And today Mary and Joseph stand before us. She was chosen by God to carry Christ and bear him into the world. Joseph is included in the same mission.. They are not like some postman who carries a card, passing on a message or a greeting. They are humanity. Mary, especially, is us - the one who receives this great gift on our behalf, the one who welcomes this wonderful saving visitor.

And he is Emmanuel, God-with-us. He has come to meet us. He knocks at the door. And all we need do is open the door and let him in.

Friday, December 09, 2016

Advent 3 : Homily / Sermon

‘Are you the one who is to come, or have we got to wait for someone else?’ (Matthew 11:3)

Kris Kringle

In the film, Miracle on 34th Street, we meet the character of Kris Kringle, a man who bears an uncanny resemblance to Santa Claus. The film revolves around the question of whether the character is the real Santa Claus, and indeed, whether Santa Claus exists at all. 

The original film, made in 1947 and which featured a very young Natalie Wood, leaves that question tantalising unanswered, though leads the watcher to think carefully about the old man’s identity. Other remakes of the film, such as the much more recent 1994 version starring Richard Attenborough, try and answer the question for us.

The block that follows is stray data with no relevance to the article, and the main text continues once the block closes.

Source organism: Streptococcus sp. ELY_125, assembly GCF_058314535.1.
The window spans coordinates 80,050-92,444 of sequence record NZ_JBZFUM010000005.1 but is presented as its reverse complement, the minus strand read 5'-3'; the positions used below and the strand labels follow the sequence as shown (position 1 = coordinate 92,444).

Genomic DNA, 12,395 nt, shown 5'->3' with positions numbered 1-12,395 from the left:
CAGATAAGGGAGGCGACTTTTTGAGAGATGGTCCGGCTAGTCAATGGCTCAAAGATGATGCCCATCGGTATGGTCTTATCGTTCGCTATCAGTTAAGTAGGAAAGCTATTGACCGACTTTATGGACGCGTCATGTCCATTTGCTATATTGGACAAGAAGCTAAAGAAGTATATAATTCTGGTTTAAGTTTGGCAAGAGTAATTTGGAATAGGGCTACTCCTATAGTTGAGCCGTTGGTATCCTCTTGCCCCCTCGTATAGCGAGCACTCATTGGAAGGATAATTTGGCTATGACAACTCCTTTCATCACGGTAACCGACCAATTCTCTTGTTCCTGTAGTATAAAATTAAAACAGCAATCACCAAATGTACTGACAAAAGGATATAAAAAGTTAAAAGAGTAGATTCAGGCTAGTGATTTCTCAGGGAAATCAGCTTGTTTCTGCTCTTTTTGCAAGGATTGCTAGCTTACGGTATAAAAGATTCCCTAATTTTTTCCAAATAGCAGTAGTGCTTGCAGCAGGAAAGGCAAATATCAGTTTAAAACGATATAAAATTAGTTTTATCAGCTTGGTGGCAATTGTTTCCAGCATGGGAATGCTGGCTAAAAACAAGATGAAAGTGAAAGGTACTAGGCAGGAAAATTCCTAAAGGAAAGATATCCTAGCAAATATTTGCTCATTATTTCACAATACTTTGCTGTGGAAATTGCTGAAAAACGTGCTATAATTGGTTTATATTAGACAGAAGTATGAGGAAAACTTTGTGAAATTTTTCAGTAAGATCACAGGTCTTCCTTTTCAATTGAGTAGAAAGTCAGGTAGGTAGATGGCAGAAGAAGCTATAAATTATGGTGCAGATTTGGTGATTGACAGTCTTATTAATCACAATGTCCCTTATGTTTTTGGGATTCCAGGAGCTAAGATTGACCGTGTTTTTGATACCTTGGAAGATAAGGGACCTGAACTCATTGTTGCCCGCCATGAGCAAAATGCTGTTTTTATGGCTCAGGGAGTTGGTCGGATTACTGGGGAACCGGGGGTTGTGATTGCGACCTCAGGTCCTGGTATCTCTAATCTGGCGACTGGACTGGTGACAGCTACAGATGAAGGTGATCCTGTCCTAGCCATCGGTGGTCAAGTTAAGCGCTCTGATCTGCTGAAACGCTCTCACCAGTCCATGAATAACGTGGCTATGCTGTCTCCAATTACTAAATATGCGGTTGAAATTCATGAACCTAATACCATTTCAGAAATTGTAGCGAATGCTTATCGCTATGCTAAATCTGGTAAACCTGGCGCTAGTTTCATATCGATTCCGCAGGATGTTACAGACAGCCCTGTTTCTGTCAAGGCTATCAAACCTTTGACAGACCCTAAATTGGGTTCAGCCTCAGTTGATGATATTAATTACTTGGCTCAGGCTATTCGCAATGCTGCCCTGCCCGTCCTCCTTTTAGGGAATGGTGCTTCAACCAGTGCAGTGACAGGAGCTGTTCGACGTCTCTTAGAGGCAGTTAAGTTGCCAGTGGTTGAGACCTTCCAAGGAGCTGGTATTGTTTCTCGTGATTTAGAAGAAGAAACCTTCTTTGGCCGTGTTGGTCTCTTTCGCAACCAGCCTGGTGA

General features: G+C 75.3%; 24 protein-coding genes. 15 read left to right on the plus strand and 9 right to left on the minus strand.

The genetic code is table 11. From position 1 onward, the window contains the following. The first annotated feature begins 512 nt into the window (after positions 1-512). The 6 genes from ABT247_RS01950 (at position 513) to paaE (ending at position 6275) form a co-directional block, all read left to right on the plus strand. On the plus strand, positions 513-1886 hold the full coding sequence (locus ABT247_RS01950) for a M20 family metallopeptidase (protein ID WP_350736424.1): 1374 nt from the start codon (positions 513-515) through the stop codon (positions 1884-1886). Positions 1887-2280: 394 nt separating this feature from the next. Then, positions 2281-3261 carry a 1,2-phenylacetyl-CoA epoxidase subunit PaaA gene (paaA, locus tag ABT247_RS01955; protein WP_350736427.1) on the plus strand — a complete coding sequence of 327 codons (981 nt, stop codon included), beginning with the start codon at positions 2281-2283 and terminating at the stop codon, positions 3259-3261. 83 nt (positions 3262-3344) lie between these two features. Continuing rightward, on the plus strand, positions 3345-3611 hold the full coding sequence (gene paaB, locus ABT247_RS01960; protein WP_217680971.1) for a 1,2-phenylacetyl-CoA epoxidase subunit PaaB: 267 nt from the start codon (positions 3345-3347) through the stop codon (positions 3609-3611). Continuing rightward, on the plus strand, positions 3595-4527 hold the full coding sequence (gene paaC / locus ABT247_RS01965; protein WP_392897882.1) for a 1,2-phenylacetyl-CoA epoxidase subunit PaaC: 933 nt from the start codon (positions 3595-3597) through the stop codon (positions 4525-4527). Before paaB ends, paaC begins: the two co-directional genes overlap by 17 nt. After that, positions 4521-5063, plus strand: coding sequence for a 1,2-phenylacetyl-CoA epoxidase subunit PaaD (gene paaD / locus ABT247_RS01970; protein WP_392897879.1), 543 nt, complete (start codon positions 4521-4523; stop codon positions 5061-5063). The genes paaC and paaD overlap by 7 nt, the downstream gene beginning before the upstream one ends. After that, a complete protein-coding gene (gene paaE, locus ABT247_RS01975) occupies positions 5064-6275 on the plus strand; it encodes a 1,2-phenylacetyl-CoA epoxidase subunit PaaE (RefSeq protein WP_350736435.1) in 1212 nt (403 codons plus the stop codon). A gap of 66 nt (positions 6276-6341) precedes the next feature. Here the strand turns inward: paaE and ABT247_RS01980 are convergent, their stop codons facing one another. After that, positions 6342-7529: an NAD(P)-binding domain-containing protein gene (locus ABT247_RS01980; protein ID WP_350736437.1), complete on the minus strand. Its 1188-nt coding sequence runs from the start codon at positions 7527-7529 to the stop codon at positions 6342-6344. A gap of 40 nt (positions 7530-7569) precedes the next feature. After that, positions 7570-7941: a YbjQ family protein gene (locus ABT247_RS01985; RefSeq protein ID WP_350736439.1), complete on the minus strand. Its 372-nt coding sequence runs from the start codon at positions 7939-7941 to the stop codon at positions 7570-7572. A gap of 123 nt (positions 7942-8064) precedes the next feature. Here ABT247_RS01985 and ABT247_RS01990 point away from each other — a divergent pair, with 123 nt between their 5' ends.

Here, in today’s Gospel, there is another, and not altogether dissimilar question. The followers of John the Baptist come to ask a burning question: who is this man, Jesus? Are you the one who is to come? 

They were not the first to ask the question, and certainly would not be the last. 

The question is asked when Jesus heals the paralysed man and forgives his sins: Who is he who forgives sins? It is asked by the disciples when Jesus stills the storm: Who is this that the wind and waves obey him? It is asked by Jesus himself at Caesarea Philippi: Who do people say that I am? And when he is arrested in the Garden of Gethsemane, Jesus asks Who are you looking for? 

And it is asked of him at his trial: Are you the Christ, the Son of the living God? 

And it has been asked in the centuries since: is he a great prophet, or a political revolutionary, or a religious reformer? Is he just an ordinary man? Did he even exist? Or is he King of King and Lord of Lords? Every question has been asked, and every possible question has been given.